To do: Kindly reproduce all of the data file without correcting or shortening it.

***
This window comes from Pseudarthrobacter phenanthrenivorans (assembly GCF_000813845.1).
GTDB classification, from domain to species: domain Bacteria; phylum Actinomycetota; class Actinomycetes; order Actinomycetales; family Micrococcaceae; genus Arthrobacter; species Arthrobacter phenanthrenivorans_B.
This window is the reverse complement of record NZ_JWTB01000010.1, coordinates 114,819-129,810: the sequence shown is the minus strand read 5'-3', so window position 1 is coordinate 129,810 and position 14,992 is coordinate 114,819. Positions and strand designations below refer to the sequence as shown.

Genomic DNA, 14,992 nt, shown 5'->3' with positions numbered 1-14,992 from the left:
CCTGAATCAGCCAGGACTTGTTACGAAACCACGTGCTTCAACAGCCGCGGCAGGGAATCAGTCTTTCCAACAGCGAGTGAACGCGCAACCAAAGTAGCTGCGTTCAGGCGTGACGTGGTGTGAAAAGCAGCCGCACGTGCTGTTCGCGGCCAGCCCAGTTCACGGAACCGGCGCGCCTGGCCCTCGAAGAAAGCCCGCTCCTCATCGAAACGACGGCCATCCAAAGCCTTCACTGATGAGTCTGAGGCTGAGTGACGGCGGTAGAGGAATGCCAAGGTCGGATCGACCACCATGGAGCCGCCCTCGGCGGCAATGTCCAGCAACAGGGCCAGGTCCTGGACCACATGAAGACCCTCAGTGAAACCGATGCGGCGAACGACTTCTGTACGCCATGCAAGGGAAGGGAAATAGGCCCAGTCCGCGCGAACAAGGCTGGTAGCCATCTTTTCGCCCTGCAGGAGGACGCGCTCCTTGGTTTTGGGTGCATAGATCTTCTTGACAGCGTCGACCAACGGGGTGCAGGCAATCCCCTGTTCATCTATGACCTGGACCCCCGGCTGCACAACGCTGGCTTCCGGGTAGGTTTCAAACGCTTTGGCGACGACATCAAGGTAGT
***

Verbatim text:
This window comes from Pseudarthrobacter phenanthrenivorans (assembly GCF_000813845.1).
GTDB classification, from domain to species: domain Bacteria; phylum Actinomycetota; class Actinomycetes; order Actinomycetales; family Micrococcaceae; genus Arthrobacter; species Arthrobacter phenanthrenivorans_B.
This window is the reverse complement of record NZ_JWTB01000010.1, coordinates 114,819-129,810: the sequence shown is the minus strand read 5'-3', so window position 1 is coordinate 129,810 and position 14,992 is coordinate 114,819. Positions and strand designations below refer to the sequence as shown.

Genomic DNA, 14,992 nt, shown 5'->3' with positions numbered 1-14,992 from the left:
CCTGAATCAGCCAGGACTTGTTACGAAACCACGTGCTTCAACAGCCGCGGCAGGGAATCAGTCTTTCCAACAGCGAGTGAACGCGCAACCAAAGTAGCTGCGTTCAGGCGTGACGTGGTGTGAAAAGCAGCCGCACGTGCTGTTCGCGGCCAGCCCAGTTCACGGAACCGGCGCGCCTGGCCCTCGAAGAAAGCCCGCTCCTCATCGAAACGACGGCCATCCAAAGCCTTCACTGATGAGTCTGAGGCTGAGTGACGGCGGTAGAGGAATGCCAAGGTCGGATCGACCACCATGGAGCCGCCCTCGGCGGCAATGTCCAGCAACAGGGCCAGGTCCTGGACCACATGAAGACCCTCAGTGAAACCGATGCGGCGAACGACTTCTGTACGCCATGCAAGGGAAGGGAAATAGGCCCAGTCCGCGCGAACAAGGCTGGTAGCCATCTTTTCGCCCTGCAGGAGGACGCGCTCCTTGGTTTTGGGTGCATAGATCTTCTTGACAGCGTCGACCAACGGGGTGCAGGCAATCCCCTGTTCATCTATGACCTGGACCCCCGGCTGCACAACGCTGGCTTCCGGGTAGGTTTCAAACGCTTTGGCGACGACATCAAGGTAGT